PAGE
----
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Faure songs
Charlotte de Rothschild (soprano);

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Aaron COPLAND (1900-1990)
Fanfare for the Common Man (1942)
Philadelphia Orchestra/Eugene Ormandy - recorded 1963
Rodeo: Three Dance Episodes (1942)
Cleveland Pops Orchestra/Louis Lane - recorded 1958
An Outdoor Overture (1938)
Cleveland Pops Orchestra/Louis Lane - recorded 1961
The Red Pony; Suite for Orchestra (1948)
St Louis Symphony Orchestra/André Previn - recorded 1963
A Lincoln Portrait (1942)
Adlai Stevenson (narrator) Philadelphia Orchestra/Eugene Ormandy - recorded 1962


Finding ever-new ways to recycle Copland material is something Sony is expert at doing and no complaints from me on that score. Following relatively hard on the heels of their three CD sets comes this Essential Classic which features old friends – another welcome case of old wine, new bottle. Not that everything is vintage of course: just what was Ormandy thinking when he set down this peculiar Fanfare for the Common Man, a recording which induces the words "portentous" and "fast asleep." But then we get right down to it. Does anyone not like Louis Lane’s perky, fresh air and powerful Rodeo? He shows us how to judge an orchestral pause to perfection in Buckaroo Holiday and the Cleveland Pops’ trombonist knows just how to get down with the best of them. The folk fiddles warm up at the start of Saturday Night Waltz and the Hoe-Down is full of the warmest and most idiomatic verve.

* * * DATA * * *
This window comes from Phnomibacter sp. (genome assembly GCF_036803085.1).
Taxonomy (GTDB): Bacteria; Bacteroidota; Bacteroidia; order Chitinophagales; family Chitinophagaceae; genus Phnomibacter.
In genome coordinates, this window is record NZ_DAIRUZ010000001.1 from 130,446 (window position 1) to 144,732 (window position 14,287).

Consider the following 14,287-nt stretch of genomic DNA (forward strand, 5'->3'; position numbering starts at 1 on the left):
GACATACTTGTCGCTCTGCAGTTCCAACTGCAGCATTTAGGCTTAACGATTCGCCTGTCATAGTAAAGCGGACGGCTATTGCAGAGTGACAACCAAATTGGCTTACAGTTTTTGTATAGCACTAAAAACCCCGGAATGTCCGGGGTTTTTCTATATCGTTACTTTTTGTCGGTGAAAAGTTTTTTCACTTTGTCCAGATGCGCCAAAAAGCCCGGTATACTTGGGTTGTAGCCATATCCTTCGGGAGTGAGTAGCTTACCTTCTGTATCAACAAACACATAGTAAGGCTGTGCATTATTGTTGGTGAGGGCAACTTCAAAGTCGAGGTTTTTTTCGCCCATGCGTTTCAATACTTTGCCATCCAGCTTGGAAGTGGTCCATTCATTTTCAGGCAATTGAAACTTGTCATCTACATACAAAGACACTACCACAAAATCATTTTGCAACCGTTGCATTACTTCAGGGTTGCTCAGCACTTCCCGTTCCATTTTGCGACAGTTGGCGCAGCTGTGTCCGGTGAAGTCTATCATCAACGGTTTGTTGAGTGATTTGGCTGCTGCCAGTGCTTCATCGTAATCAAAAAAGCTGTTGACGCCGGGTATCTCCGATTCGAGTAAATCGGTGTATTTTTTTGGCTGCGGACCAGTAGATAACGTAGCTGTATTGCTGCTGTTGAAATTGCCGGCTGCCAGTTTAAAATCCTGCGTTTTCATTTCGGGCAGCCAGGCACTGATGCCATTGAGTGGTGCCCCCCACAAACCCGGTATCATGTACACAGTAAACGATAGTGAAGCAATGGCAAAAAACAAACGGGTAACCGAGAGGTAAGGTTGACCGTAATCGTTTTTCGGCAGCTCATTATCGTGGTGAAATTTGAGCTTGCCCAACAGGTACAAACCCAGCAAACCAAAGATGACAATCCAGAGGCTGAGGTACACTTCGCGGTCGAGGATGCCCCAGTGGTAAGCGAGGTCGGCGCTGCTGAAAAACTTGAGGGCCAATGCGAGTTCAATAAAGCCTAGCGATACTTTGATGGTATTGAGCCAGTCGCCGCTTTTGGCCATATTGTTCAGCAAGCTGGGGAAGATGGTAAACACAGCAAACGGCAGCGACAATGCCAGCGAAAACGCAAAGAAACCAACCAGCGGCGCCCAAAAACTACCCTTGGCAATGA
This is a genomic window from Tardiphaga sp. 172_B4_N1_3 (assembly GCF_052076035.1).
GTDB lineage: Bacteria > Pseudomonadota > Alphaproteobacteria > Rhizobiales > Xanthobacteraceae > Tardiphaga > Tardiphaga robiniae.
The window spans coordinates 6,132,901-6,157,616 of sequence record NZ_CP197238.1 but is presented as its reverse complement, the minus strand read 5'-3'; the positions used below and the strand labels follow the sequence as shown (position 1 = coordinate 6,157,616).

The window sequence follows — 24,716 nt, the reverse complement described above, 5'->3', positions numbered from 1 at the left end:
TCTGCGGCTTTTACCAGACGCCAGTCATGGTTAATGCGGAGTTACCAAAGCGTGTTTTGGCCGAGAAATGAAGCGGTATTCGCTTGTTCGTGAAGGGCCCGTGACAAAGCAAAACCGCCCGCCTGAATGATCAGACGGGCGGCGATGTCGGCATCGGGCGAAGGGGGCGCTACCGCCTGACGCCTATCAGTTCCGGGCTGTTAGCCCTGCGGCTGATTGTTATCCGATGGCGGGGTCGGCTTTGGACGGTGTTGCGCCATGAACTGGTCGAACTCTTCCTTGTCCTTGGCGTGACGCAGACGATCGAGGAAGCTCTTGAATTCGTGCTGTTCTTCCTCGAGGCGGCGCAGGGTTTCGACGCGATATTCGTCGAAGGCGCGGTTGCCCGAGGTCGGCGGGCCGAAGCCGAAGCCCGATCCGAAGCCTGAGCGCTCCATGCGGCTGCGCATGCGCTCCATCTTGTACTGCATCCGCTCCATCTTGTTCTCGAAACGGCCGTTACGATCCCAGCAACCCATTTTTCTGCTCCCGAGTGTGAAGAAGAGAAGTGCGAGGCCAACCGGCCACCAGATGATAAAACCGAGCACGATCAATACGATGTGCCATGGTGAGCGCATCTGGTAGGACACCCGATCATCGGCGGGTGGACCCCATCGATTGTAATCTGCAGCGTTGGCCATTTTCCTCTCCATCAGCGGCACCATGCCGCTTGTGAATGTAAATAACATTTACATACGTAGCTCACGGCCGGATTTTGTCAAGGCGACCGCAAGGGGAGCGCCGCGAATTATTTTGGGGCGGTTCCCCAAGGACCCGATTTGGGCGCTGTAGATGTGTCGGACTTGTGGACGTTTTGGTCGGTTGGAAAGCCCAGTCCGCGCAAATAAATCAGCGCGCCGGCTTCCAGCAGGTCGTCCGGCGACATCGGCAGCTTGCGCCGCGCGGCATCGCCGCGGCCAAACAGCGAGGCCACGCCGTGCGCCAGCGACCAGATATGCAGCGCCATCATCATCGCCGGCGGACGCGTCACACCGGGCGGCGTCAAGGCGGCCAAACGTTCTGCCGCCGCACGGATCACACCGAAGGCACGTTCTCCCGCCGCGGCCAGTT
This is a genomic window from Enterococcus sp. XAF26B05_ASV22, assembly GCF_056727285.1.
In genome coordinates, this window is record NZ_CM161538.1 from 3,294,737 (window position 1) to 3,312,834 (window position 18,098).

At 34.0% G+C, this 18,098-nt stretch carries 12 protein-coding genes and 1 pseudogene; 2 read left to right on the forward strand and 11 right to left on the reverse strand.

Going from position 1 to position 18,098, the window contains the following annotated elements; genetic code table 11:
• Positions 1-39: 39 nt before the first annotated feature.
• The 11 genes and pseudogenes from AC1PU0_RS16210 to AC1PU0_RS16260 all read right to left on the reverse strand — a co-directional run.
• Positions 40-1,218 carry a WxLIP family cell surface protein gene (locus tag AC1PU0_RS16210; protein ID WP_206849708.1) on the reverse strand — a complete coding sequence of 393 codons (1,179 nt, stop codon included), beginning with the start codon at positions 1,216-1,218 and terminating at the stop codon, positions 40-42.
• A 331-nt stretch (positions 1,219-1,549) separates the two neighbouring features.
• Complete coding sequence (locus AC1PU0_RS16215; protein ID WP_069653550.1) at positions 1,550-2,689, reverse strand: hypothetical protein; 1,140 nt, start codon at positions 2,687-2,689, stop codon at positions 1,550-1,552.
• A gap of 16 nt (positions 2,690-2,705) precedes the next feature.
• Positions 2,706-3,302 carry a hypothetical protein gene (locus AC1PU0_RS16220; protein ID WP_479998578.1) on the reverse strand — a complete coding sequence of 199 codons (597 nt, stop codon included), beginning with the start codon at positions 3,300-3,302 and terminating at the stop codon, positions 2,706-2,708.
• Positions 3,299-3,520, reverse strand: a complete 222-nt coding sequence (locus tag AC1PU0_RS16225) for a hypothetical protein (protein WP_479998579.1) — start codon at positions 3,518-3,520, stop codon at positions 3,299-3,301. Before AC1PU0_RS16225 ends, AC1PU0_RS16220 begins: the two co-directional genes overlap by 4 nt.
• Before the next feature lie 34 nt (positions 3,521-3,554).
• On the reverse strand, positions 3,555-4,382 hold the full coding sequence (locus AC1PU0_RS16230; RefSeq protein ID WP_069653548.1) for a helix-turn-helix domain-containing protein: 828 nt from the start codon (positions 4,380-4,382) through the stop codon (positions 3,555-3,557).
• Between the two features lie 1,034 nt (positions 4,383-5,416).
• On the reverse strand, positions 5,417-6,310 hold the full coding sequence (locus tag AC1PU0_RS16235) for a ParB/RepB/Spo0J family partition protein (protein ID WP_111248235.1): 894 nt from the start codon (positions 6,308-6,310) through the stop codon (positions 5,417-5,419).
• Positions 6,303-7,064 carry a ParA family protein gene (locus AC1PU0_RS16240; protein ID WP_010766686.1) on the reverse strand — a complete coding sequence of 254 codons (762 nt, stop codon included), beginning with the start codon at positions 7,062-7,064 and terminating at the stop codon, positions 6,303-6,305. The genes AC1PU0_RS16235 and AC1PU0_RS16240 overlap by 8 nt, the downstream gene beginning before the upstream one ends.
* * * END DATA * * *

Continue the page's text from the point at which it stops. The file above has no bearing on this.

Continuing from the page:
More panache and momentum comes in the shape of An Outdoor Overture, a bustly, bright, avuncular and entirely captivating piece performed with an equal measure of conviction by the Pops orchestra. The 1948 Red Pony suite is performed by the St Louis Symphony and André Previn in a recording made forty years ago. If anything this receives one of the most searching, cleverly paced and sensitively played performances on the disc. Morning on the Ranch reaches an exultant and wonderfully judged fresh-aired climax whilst the Dream March takes on a bit of expressionist chill. The later movements of this seven-movement suite are illumined by some gorgeous string playing, full of affectionate elegance and by Previn’s sure sense of form, colour and also, importantly, drive. I know that the Lincoln Portrait takes a regular pasting, and this particular recording of it hasn’t escaped censure, but Ormandy redeems himself here and Adlai Stevenson reads it senatorially straight, if obviously not in the same acoustic.

If over the years you’ve missed any of these attractive readings – barring Fanfare – here’s a fine and inexpensive way of adding them to your doubtless overburdened shelves.

Jonathan Woolf


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